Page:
7 Augmented Reality Apps Teachers Will Love
With the increasing demand for technology in the classroom, augmented reality (AR) is looking to be an engaging method of capturing the attention and imaginations of students and providing a more visual way to learn and explore. If you think you’re not familiar with augmented reality, think about the 2016 Pokémon GO craze. The mobile game features an augmented reality where users can see their surroundings through their phone’s camera with an additional layer of Pokémon characters running about, making for an interactive game that, as it turns out, encourages users to explore their cities, with plenty of walking involved.
Educators are turning toward immersive technology like augmented reality to provide a fun and interactive way to increase student engagement, as the technology is often cost-effective, only requiring students to have a mobile device to engage in learning—taking away the need to purchase and learn new expensive technology.
We’ve gathered a list of fun augmented reality apps that educators are sure to love, but first, let’s go over what augmented reality is and how it differs from its immersive technology cousin, virtual reality.
Augmented Reality vs. Virtual Reality
Immersive technology refers to technology that blends virtual content with the physical environment, prompting users to engage with the technology in an interactive way. Augmented reality and virtual reality both fall underneath the umbrella term of immersive technology.
With augmented reality (AR), users are seeing the real-world environment they’re currently in through the lens of a camera—with the addition of a digital layer of content right on top. In other words, reality is augmented with the help of a digital device. In augmented reality, elements that aren’t there in the physical sense can be seen digitally and interacted with in a visual sense.
Virtual reality (VR), in comparison to augmented reality, is a completely digital environment. Users are immersing themselves in a completely different world either through the lens of a camera or a VR device. An example of how virtual reality can be used in education is this Philips Healthcare training video, in which students and patients alike are able to get a walkthrough of what to expect during an MRI scan.
Apps that are labeled as augmented reality apps also have virtual reality elements. Technology that incorporates both augmented reality and virtual reality is referred to as mixed reality (MR), which creates a richer interactive experience that isn’t bound by location—it is only enhanced.
Augmented Reality Apps to Explore
Catchy Words AR is an augmented reality word game. Without touching the screen, users walk around catching letters and solve the word puzzles by dragging the letters to the appropriate floating frame.
CoSpaces Edu allows students to build their own 3D creations out of a library of content, animate the creations with code, and explore them in augmented reality or virtual reality. The app is intended to improve digital literacy skills, enhance creativity, and promote creative collaboration.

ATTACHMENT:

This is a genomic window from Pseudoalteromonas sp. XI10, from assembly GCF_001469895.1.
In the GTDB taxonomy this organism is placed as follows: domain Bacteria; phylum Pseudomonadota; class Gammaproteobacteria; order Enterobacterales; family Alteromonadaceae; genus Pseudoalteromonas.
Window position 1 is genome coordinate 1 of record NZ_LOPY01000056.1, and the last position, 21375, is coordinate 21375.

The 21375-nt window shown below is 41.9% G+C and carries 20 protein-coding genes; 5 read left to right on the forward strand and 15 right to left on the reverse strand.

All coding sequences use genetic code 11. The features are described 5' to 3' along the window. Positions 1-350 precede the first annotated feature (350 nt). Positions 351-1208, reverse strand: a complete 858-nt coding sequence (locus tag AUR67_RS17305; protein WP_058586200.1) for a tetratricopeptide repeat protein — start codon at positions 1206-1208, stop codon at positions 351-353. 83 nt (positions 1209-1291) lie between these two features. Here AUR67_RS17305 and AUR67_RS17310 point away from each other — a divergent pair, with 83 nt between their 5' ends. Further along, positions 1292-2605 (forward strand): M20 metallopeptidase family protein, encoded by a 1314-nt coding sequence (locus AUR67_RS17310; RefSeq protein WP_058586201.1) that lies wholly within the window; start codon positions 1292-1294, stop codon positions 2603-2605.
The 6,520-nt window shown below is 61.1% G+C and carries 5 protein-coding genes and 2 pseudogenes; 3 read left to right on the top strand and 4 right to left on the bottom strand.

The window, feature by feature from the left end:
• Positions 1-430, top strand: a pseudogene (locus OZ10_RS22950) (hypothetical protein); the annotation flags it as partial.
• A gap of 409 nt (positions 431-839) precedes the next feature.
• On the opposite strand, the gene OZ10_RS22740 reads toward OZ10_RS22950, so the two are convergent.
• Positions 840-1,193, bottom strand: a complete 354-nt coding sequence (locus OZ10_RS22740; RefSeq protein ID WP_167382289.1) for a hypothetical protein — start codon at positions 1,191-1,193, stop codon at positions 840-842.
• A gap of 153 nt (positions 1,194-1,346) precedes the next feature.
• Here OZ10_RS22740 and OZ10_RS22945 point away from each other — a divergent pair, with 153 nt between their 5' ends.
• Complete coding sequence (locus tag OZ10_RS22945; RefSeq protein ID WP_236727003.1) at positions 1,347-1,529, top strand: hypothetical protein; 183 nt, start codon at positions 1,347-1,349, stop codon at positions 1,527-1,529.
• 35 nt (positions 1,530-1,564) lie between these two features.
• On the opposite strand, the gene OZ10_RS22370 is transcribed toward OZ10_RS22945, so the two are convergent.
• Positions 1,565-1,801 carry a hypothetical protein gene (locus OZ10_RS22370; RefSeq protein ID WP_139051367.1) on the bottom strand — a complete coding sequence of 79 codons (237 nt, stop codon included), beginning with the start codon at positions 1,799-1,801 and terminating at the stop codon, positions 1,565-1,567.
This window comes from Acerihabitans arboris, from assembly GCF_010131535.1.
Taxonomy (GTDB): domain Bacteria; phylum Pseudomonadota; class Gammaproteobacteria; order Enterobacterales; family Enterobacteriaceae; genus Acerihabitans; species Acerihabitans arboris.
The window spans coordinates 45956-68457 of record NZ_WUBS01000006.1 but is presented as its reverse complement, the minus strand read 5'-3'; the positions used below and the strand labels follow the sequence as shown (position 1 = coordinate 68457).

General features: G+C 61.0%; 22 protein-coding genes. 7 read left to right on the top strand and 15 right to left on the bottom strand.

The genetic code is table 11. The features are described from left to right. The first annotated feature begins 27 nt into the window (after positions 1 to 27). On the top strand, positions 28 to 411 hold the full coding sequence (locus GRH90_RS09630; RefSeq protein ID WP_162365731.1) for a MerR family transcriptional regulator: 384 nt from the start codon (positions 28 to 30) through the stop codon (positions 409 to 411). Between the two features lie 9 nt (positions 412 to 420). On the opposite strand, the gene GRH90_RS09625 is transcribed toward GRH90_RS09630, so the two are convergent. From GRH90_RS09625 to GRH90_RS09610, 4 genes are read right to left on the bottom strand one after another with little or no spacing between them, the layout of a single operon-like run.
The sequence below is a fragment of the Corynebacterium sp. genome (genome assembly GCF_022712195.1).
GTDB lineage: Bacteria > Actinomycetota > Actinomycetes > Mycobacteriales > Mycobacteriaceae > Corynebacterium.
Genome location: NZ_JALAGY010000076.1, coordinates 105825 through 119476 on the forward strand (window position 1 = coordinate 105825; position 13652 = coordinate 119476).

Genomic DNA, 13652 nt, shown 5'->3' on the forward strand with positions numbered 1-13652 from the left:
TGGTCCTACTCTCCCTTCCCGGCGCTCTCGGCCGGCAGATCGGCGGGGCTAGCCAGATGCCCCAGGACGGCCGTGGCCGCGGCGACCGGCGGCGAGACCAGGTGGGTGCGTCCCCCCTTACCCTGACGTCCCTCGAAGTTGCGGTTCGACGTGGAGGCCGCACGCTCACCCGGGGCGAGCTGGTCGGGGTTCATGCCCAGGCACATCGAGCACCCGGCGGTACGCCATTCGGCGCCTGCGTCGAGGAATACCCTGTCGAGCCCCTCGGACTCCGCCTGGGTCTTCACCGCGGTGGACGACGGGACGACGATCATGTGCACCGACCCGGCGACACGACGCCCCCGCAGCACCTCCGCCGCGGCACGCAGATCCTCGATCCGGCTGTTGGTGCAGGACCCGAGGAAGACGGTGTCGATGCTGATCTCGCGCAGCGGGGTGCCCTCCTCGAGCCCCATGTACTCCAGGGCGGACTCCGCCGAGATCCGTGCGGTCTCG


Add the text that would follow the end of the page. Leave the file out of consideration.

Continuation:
Curioscope is a physiology and anatomy app. Students can view a physical, wearable T-shirt, the Virtuali-Tee, through a mobile device app and dive into an anatomy learning experience that can utilize both augmented reality and virtual reality.
Figment AR allows users to turn the world around them into an augmented funhouse. Users are able to create imaginative scenes and add interactive components like emojis, animals, and other playful objects, along with environmental effects, such as fireworks and snow.
JigSpace is an educational app that offers a library of knowledge, and each “Jig” is a 3D presentation of how everyday things work, explained in simple steps and viewed in visual terms in augmented reality and virtual reality. It’s a collaborative app where users can experience Jigs or create their own. Some of the Jigs include how a car engine works, how a coffee machine works, and what’s inside the planet Earth.
Moatboat is a creation engine app for augmented reality and virtual reality. It describes itself as a “social word builder with a twist.” Users can verbally give simple commands to the app to build and create, and with the augmented reality version, users are able to “place” their creations on a table and share what they’ve worked on with others.
World Brush is an app where users can paint on the world as if it were their own canvas, and the paintings are discoverable by others. Users simply start by selecting a brush and selecting preferred color(s). Paintings are anonymous, but users still have the ability to like, dislike, and report paintings.
Because augmented reality brings an interactive component to education, Edmentum explored building a full suite of augmented reality activities for humanities courses in partnership with Boulevard Arts. Take a look at our announcement for more information regarding this unique partnership that launched last summer!
We can’t wait to share specifics of the augmented reality activities within our English 9 courses. Be sure to keep an eye on our blog for a “What’s Coming” blog post, as well as on our What’s New page for up-to-date information on future releases.